Thus jury rigged, unprovisioned, and almost unclothed, they started on their voyage -- an overland voyage that they intended to measure over one fourth the diameter of the world. It is little wonder then, that, being unsuccessful in overtaking their brethren, they have since literally fallen by the wayside in the wilderness, and there having eaten up the beasts of burden that helped them along so far upon their weary stage, now find themselves equally unable to push forward or to return. At sundry crossing places of the larger streams that have impeded their progress, in wooded clefts and sheltered copses of the prairie, in abandoned Indian villages -- wherever, in short, they have found life most easily sustained, or as some of them have said, and as their fate has proved in many instances, death most easily borne, they have halted and gone to work to strive to keep body and soul together till relief, either in the way of alms or of a propitious decease, should coma up and overtake them. With the aid of a quantity of Indian corn and garden roots they have raised for food, and of great fires of cottonwood brush -- these as a substitute for sufficient shelter and clothing -- many lived through the last winter, and so many will doubtless survive this one, though it presses upon the whole people with cold and famine in its train. But the return of spring is to bring them no better fortunes. The emaciated and pining survivors, if unaided by us, must still continue to be without the power of replenishing their stock of necessaries, or of changing their place to go to seek it; while it should be noted that their general health is already so impaired that they are becoming with every day less capable of vigorous effort for their own assistance.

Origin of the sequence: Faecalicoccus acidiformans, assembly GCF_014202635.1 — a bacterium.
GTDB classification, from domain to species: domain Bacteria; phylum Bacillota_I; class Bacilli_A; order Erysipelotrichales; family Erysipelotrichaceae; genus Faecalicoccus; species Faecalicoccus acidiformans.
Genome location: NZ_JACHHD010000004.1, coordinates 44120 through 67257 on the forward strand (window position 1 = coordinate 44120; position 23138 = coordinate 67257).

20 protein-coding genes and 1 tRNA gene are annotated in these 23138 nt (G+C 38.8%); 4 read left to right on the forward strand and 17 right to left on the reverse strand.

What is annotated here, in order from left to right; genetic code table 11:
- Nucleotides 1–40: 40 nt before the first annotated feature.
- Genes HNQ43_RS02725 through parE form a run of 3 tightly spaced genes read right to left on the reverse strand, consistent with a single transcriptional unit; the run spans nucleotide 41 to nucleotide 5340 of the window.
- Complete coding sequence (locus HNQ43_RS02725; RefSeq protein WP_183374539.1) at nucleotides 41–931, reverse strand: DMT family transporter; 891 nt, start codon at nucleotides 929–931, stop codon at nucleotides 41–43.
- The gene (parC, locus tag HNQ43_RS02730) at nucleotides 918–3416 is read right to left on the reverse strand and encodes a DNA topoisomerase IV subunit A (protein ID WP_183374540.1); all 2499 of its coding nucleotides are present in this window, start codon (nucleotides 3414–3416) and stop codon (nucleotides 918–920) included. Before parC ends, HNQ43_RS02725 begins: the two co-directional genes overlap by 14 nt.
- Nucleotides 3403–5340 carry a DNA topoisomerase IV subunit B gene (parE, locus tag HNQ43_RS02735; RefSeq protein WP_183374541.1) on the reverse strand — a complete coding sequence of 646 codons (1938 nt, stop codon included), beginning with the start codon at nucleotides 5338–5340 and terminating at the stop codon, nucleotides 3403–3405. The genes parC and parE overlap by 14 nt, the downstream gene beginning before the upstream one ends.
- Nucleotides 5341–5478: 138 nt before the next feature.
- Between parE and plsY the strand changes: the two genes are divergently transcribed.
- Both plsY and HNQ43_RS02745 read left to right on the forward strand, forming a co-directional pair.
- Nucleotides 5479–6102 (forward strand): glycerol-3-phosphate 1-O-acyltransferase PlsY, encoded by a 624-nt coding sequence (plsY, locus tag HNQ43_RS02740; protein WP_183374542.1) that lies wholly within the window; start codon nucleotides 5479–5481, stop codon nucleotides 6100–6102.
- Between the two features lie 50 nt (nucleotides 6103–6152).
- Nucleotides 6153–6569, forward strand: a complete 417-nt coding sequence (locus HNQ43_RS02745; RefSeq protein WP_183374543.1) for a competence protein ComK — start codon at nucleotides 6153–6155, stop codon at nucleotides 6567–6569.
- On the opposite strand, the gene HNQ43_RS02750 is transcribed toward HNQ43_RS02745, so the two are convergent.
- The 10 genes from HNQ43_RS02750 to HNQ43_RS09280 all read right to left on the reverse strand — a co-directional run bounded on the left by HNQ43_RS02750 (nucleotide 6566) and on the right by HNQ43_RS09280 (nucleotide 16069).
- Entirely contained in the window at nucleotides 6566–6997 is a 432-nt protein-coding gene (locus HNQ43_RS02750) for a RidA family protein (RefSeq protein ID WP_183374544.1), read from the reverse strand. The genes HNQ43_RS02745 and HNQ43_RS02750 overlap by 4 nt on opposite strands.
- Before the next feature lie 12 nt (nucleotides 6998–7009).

I have limited my remarks to apply to individuals, concerning whose plight I am possessed of accurate information. I ought to add that there are still others whose numbers would with difficulty be correctly ascertained. Somewhere beyond the head waters of the Des Moines, and on the tributaries of the upper Missouri from the Nishnabotna to L'Eau qui Coule river, say from 800 to 1100 miles above St. Louis, there are, I suppose, some 3000 other dejected human beings, who are probably without any means to wave in our eyes their signals of distress. Yet many of these, I know, are dying of chill and hunger, without metaphor or exaggeration. They are dying while we are talking about them.


    LITTELL'S  LIVING  AGE. - No. 285. - 3 Nov., 1849.

    [p. 215]

                                      Correspondence of the Tribune.


                     Great Salt Lake City, July 8, 1849.

    PERHAPS a few lines from a stranger in this strange land, and among a still more strange people, will be judged sufficiently interesting to find a place in your columns.